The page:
H2O ManH2O Man's Journal
"When the night has come
and the land is dark
and the moon is the only light you'll see
No I won't be afraid, no I won't be afraid
Just as long as you stand, stand by me."
After attending three board meetings in three different towns in a twenty-four hour period, I needed some time to relax. As I often do, I headed for my pond yesterday afternoon. As I approached its edge, my eyes picked up on a tiny movement .... then another. Seeing two itty-bitty toads, less than a quarter of an inch, making their way out of the pond, and into the big world, brought a big smile to my tired and wrinkled old face.
Ever since I was a wee-little boy, who found some bit of peace and relaxation at the pond on my parenets' property, I have been fascinated by these tiny creatures. In fact, I developed a love for toads of all ages and sizes. In my childhood, living out in "the sticks," toads were rather common to encounter. In recent years, however, due to environmental damage caused by industry, toads are not so common. So I was very happy to have the opportunity to watch these two little fellows making their way to destinations unknown, by way of tiny hops, a brief rest, followed by more hops.
I built a small fire in the stone-lined pit that my sons made for me years ago. As it was quite hot outside, being near the fire wasn't really comfortable. I used some locus bark to rid the area of the many flying insects that would otherwise identify me as a source of nutrition. And, in time, that small fire became a medium-sized one, with plenty of coals for cooking. I wrapped some Idaho potatoes and ears of "salt & pepper" corn in tin foil, and place them in the pit. My teenaged daughters are convinced that with just these two items, their father can create the single greatest meal to be found on the planet. I tend to agree. Decades of experience in cooking in a fire comes in handy, I suppose.
A moment after I sat back to watch the pond as the food cooked, our puppy "Rocky" came running through the tall grass. He prefers running in the grass to following the mowed paths. Rocky's imagination is evident out at the pond: he races around the edge of the water, howls at dragonflies and frogs, and engages in fierce battles with cat-tails. He gets me laughing out loud.
And then, my wife, daughters, oldest son, and a family friend/ school teacher who has attended two of the board meetings come out to the pond. Along with the items needed to eat our meal, they are carrying five guitars, two flutes, and two bongos and two congo drums. The four females inform me that they have formed a "group," and as my son and I tend to the fire, they perform a few songs, including "Stand By Me."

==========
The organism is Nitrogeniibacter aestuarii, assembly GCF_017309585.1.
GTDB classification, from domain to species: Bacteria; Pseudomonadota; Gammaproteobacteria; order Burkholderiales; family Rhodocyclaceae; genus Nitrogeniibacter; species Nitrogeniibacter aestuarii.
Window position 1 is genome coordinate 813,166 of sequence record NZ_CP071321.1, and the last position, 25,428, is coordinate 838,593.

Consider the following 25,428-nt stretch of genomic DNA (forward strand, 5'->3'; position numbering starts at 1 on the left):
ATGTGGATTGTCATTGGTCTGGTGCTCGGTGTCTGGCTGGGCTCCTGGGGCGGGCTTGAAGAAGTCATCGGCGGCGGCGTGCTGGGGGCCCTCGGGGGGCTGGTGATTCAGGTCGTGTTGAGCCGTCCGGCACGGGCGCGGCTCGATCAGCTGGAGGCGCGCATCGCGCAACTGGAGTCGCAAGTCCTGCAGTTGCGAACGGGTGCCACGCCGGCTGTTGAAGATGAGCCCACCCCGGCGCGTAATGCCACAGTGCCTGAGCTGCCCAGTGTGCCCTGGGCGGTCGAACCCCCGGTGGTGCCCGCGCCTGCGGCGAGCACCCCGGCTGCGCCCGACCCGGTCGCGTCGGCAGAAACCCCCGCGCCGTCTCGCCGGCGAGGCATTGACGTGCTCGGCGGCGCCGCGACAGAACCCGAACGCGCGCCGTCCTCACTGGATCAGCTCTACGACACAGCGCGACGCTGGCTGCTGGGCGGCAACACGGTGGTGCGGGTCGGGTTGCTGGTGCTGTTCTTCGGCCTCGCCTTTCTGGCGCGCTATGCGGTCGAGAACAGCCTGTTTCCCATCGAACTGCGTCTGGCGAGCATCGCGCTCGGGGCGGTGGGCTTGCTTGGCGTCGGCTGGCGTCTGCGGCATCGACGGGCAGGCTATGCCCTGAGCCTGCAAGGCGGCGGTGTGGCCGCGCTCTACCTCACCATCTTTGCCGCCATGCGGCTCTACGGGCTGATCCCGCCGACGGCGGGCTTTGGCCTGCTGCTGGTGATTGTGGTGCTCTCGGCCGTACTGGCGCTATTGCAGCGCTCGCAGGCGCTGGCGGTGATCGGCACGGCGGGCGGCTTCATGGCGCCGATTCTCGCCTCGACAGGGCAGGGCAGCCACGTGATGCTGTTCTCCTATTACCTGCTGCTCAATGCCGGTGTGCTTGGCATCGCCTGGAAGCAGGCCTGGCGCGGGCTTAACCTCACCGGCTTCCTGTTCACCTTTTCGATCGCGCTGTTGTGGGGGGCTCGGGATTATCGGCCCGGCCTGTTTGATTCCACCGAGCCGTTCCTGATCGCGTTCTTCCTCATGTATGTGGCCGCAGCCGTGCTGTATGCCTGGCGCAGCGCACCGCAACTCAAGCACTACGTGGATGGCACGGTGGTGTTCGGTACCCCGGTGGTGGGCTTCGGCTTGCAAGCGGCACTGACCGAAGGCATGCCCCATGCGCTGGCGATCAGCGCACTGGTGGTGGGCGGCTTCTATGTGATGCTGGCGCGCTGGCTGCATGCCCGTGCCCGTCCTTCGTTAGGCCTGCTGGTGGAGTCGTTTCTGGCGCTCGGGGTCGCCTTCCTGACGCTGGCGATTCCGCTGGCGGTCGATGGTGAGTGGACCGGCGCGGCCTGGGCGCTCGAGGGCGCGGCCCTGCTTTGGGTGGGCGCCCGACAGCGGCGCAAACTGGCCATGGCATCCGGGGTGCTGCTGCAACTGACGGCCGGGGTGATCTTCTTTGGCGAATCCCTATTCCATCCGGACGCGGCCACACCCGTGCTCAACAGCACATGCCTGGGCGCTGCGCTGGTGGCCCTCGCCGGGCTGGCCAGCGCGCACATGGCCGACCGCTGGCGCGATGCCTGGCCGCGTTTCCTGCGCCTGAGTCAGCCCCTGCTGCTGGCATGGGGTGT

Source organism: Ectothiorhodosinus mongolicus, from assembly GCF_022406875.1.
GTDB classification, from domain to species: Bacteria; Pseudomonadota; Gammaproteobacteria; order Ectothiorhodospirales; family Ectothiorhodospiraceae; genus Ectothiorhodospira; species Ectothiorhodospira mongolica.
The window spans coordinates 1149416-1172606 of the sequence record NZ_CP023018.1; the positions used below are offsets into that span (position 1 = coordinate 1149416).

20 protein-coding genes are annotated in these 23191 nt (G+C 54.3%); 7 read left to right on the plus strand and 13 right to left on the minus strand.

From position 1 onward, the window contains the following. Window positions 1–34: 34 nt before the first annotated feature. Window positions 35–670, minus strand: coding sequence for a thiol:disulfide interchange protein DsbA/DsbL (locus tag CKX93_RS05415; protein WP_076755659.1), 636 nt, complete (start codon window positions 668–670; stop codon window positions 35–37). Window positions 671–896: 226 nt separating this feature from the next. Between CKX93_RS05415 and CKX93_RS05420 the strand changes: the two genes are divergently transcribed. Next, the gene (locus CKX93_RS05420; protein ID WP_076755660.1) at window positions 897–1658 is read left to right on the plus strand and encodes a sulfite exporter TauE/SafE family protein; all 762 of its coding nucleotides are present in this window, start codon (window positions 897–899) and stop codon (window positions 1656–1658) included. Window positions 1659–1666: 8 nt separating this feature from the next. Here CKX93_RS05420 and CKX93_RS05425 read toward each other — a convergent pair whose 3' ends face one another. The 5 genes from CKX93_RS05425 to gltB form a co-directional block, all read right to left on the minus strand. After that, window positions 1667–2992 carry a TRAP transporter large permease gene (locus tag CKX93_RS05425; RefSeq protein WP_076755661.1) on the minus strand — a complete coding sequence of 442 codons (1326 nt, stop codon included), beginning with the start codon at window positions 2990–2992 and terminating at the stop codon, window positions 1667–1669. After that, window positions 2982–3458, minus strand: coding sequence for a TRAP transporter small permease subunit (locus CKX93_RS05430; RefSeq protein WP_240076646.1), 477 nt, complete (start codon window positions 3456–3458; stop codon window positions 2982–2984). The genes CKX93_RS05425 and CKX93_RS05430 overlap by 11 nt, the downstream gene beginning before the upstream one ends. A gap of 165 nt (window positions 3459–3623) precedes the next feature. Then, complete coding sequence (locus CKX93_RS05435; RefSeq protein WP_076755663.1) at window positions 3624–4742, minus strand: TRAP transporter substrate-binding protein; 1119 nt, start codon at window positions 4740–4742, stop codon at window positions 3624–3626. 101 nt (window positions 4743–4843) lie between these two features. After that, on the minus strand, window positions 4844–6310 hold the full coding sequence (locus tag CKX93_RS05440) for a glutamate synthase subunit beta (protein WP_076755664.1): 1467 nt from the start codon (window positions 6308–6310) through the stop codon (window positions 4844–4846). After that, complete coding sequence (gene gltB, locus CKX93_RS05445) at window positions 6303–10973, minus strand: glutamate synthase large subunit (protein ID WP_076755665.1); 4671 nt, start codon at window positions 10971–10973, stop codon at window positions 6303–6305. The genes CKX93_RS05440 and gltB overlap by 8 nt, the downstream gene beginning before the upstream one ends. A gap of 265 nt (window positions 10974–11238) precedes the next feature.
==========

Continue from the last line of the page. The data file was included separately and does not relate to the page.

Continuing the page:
Then we eat. Life is good.
"If the sky that we look upon
should tumble and fall
And the mountains should crumble
to the sea
I won't cry, I won't cry
No I won't shed a tear
Just as long as you stand, stand by me."
Earlier in the week, NYS Governor Andrew Cuomo okayed a "leak" to reporters, indicating that he has decided to allow hydrofracking in the part of the state known as the Southern Tier. I had immediately, after reading this in the NY Times, called Robert's office. He is on a much-needed vacation with his children, and there is no way to contact him until they return. Fair enough, given recent circumstances.
One of the pro-environment, anti-hydrofracking groups that I have worked with in the past couple years has no meaningful response planned. Most of that group's leaders are excited about a new, matching button and yard sign they have made. As the group is primarily composed of what might best be described as "yuppies" -- and I intend no negatives or positives with that word -- and are inexperienced in terms of social-political action.
One of the very few members with previous experience (from the 1960s) suggests that "now is the time" to engage in the tactics of Alinsky. I suggest that Alinsky's tactics are primarily to build a foundation, something we have already accomplished. Now, in my opinion, is the time to build upon that foundation ..... by using the tactics of Gandhi and/or King, to bring about "creative tension." At a special meeting on Wednesday, near Binghamton, he and I will both be trying to convince others to support our different points of view.
At the special town board meeting I attended yesterday, an attorney made a presentation on the legal options that community now has. This attorney and his partner (his wife) are retired from a career in corporate law in Boston; they have created a new legal foundation to fight to protect the environment. They wrote the law enacted by two upstate communities, Middlefield and Drydon, which the gas industry challenged in NYS Supreme Court. (The industry has opted not to appeal the decisions in the cases, which favored the towns' right to protect the environment.)